The Word: Wash
Frances stood by the sink in the small, dilapidated bathroom of the Free Child Nursery school co-operative. It was snack time, and the children lined up to have their hands washed. Sink was written on the wall. Toilet. Door. Of all the jobs she did regularly at Free Child, handwashing was her favorite. She endured Trikes and Bikes–it was better than Art Table (two-to-five year olds armed with glue and scissors was no laughing matter). Swings and Slides had too much potential for disaster. Blue Tables was lost puzzle pieces and fights over the brio trains, and she was afraid of the yellowjackets that often hovered, attracted to the spilled juice…
But Handwashing was sweet. She got a chance to talk to every child for a moment, to touch their squishy arms and busy hands. The children lined up and, one by one, they came in and mounted the wooden step before the basin, held out their hands. She put soap on Missy’s paint specked hands and began to wash. On her arm was a small crescent of marks she hadn’t noticed before. Frances didn’t really give it any attention, until it was Gray’s turn, and he too had the small crescent. Her mind immediately went to that bane of every nursery school–ringworm. Pinkeye, head lice, ringworm, the unholy trinity. But ringworm was round, and this was crescent.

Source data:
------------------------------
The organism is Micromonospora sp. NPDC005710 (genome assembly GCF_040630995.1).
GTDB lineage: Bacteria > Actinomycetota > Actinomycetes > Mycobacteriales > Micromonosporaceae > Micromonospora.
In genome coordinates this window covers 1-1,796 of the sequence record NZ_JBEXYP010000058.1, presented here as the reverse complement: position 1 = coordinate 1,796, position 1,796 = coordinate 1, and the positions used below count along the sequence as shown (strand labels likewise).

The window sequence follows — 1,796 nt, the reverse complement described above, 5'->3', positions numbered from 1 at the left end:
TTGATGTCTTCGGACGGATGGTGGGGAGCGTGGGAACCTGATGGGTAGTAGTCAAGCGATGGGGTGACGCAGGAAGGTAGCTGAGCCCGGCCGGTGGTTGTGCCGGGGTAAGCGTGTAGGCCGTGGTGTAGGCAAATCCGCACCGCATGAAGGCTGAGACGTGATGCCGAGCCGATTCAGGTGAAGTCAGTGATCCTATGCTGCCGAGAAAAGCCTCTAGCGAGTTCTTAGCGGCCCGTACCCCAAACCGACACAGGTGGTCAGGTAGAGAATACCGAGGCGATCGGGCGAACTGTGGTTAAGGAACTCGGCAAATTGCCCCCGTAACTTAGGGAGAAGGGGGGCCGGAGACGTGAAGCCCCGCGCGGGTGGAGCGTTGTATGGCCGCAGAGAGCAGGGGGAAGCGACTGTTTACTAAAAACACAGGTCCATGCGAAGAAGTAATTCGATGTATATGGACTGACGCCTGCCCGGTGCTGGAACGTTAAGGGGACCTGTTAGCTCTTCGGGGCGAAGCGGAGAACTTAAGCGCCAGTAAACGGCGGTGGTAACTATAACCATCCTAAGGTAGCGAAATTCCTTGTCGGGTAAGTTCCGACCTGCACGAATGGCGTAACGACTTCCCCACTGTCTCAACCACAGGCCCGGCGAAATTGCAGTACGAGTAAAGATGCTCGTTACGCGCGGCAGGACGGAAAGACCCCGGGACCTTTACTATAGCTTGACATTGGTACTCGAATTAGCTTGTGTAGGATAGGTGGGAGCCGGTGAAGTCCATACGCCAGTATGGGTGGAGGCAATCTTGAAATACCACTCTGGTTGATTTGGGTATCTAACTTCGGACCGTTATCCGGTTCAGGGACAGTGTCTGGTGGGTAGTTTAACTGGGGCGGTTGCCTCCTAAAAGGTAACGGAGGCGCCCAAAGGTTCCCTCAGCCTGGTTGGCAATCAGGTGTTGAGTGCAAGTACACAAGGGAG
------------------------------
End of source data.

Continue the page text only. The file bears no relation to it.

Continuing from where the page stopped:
She surreptitiously examined the next child, Hillary. There it was again. “What’s that?” she pointed, trying to sound casual.
“Jimmy bit me,” she said, matter of fact.
Giovanni. “Jimmy bit me.”
Terry. Madison. Hector.
Far down the line, Jimmy, a restless redhead, laughed and jostled the children ahead of him.
When he got to the head, Frances washed his grubby hands, and asked, as neutrally as she could, “Jimmy, why are you biting the other kids?”
The scampish smile. The shrug.
“Why do you do it?”
“I like it,” he said.
“But it hurts the other children,” she said.
The shrug again.
She didn’t know what to say. Frances never had been able to know what to say to someone who hurt other people and didn’t care. Who did what they liked without concern for the pain of others. She looked into this happy little freckled face and saw every man who had ever left her, every future hold-up man and deadbeat dad, conman, slipshod contractor, domestic abuser, sarcastic co-worker, snotty hipster. Suddenly, she wanted to turn him over her knee and paddle him until he wept. Maybe then he would feel what other people felt.
But you didn’t paddle at Free Child. What could she say that might stop the future sociopath, the future heartbreaker? “Would you like it if they bit you?”
She wanted to bite him. Every inch of her wanted to sink her teeth into that soft freckled little arm. And it would feel good. She would like it.
But here was the difference between her and Jimmy. She would like him crying even more than the feel of the flesh in her teeth.
Part of a weekly series of short short stories based on a writing exercise, The Word. “Inspired by a simple word, chosen at random, write a two-page double-spaced story, using the Word at least once.”
Next week’s word is: RIB